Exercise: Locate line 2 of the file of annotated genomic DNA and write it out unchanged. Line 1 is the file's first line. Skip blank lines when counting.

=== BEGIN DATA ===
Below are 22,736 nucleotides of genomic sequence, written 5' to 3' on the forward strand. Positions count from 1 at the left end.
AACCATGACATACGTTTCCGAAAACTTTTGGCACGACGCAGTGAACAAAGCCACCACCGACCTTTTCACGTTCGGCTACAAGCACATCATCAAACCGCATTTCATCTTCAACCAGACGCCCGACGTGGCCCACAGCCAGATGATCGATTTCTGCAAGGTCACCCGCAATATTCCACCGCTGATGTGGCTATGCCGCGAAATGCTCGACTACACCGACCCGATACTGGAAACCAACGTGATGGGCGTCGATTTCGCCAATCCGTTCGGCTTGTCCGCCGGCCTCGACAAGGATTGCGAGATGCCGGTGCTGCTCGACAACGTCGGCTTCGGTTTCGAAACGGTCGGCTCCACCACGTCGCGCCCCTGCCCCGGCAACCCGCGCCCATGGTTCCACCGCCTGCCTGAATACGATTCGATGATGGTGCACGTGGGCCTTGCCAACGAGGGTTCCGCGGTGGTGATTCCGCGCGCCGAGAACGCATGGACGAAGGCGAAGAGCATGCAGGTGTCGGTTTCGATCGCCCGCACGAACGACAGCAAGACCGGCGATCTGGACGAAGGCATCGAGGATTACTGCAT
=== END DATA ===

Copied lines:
AACCATGACATACGTTTCCGAAAACTTTTGGCACGACGCAGTGAACAAAGCCACCACCGACCTTTTCACGTTCGGCTACAAGCACATCATCAAACCGCATTTCATCTTCAACCAGACGCCCGACGTGGCCCACAGCCAGATGATCGATTTCTGCAAGGTCACCCGCAATATTCCACCGCTGATGTGGCTATGCCGCGAAATGCTCGACTACACCGACCCGATACTGGAAACCAACGTGATGGGCGTCGATTTCGCCAATCCGTTCGGCTTGTCCGCCGGCCTCGACAAGGATTGCGAGATGCCGGTGCTGCTCGACAACGTCGGCTTCGGTTTCGAAACGGTCGGCTCCACCACGTCGCGCCCCTGCCCCGGCAACCCGCGCCCATGGTTCCACCGCCTGCCTGAATACGATTCGATGATGGTGCACGTGGGCCTTGCCAACGAGGGTTCCGCGGTGGTGATTCCGCGCGCCGAGAACGCATGGACGAAGGCGAAGAGCATGCAGGTGTCGGTTTCGATCGCCCGCACGAACGACAGCAAGACCGGCGATCTGGACGAAGGCATCGAGGATTACTGCAT